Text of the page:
Life used to be so easy as a parent. The days were pretty much the same: Wake up, feed the baby oatmeal, give the baby a bottle, and put him in the playpen to play for 30 minutes to play. Contained. Surrounded on four sides by protective netting.
Today, the playpen is long gone, and in its place, some misguided government employee at the DMV decided to give my six-foot “baby” a learner’s permit. To drive. Uncontained. Without protective netting.
Actually, Nathaniel is a very good driver, and always has been. By that, I mean he used to navigate his battery-operated Jeep around the ‘hood with both hands on the wheel. And when his little friend Chase got behind the wheel and started driving all crazy-like, five-year-old Nathaniel yelled, “Both hands on the wheel and look forward!”
But there’s always the unexpected situation waiting around the corner. And these are the situations that make me a tad uneasy when I see my baby/toddler/teenager get behind a hunk of steel with the madcap intention of propelling it forward upward 65 miles per hour. Seriously, whose idea was this?
Someone remind me: What exactly was so bad with the whole horse and buggy mode of transportation?
There was one thing my mom did growing up that I swore I would never do - the protective straight-arm-into-the-chest maneuver. You know the one … you’re driving down the road, the light turns yellow and your mom decides to stop suddenly but not before throwing her iron fist of mother-bear strength into your chest, as if she, not the industrial-strength seatbelt, is the only thing that’s going to keep you out of harm’s way.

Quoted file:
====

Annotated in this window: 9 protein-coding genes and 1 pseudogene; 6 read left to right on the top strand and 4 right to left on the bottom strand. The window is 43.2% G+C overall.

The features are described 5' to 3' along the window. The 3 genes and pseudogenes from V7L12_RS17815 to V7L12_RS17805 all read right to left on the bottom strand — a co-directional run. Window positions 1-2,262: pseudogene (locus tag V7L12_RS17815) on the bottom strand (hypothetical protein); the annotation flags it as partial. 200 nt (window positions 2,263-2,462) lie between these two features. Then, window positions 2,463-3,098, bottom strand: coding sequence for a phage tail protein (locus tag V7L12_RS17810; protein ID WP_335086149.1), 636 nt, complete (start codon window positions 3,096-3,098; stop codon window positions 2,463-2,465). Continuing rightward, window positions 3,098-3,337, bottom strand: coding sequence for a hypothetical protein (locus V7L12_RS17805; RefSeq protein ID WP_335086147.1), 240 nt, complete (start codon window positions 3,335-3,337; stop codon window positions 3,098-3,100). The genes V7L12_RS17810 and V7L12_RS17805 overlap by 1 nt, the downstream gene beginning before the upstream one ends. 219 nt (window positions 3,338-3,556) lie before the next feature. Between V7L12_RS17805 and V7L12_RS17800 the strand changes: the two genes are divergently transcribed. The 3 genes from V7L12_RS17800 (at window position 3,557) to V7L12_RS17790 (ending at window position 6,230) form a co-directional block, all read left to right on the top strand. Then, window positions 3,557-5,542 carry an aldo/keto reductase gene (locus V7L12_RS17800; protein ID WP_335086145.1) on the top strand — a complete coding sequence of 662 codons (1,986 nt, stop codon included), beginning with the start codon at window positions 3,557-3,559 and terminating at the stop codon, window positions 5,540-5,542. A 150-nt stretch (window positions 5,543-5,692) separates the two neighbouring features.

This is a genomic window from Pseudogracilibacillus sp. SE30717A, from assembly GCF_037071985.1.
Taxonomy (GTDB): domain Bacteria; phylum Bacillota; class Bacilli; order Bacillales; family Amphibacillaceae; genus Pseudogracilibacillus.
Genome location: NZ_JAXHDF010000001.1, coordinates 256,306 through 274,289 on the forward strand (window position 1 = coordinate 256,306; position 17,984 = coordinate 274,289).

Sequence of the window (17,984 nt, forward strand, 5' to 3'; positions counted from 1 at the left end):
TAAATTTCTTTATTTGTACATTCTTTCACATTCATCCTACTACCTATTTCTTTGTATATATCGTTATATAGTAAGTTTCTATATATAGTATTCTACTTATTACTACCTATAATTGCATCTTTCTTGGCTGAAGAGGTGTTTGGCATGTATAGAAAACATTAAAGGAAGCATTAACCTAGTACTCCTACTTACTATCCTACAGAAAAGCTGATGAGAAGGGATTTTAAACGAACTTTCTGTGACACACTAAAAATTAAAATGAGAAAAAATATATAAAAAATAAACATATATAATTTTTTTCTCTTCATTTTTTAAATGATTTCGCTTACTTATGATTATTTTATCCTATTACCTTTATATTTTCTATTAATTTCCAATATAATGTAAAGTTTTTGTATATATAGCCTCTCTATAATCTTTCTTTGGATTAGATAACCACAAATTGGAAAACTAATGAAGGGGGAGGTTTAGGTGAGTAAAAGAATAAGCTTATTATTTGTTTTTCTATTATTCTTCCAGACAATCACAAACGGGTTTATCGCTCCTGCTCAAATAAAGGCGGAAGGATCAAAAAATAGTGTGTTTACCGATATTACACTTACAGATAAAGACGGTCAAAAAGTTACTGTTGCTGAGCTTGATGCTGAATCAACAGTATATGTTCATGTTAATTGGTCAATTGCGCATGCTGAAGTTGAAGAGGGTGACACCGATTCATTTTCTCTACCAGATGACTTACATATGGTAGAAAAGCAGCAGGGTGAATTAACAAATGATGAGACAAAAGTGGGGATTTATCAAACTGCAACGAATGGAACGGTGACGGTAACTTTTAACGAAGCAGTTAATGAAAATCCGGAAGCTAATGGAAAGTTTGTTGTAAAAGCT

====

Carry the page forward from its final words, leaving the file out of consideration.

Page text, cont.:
Yeah, I promised I would never do that, and broke that promise in the passenger seat with Nathaniel driving. He wasn’t slowing down quickly enough for my comfort level, rapidly approaching the stopped car in front of us, so I reached out and did what mothers have been doing for decades – I straight armed him in the chest. In retrospect, there is probably a better method of communicating STOP NOW, but I fell back on instinct in that second, and he was left rubbing the bruised area of his torso and looking at me as if my hair was on fire. Bottom line: He stopped.
Maybe my mom did know what she was doing after all.
A few days later, Nathaniel was at the wheel while we drove his sister to soccer practice. As we passed our neighbor Gretchen, Nathaniel decided to wave, and simultaneously drove up on the curb of the sidewalk next to the road. When I screamed, he reasoned, “Well it would be rude not to wave at our neighbor, right?”
Nicely played, young man. Throwing the good manners card was masterful.
I enjoy our times in the car, winding our way through the Umpqua Valley’s country roads. We talk and I heap my driving wisdom on him (they’re brief conversations, mostly). Here’s one such conversation:
Nathaniel: Mom, did you ever hit a bird when you were driving?
Me: No, I don’t think I did, but I think I may have hit a squirrel once. Or maybe that was your dad.
Nathaniel: You hit DAD?!?
Good thing comprehension isn’t on his maneuverability test.
So now he starts driver’s education for the summer, and someone else gets to take over the role of training my child to become a safe and responsible driver.
I just hope that person has a strong arm and instincts like this mama bear.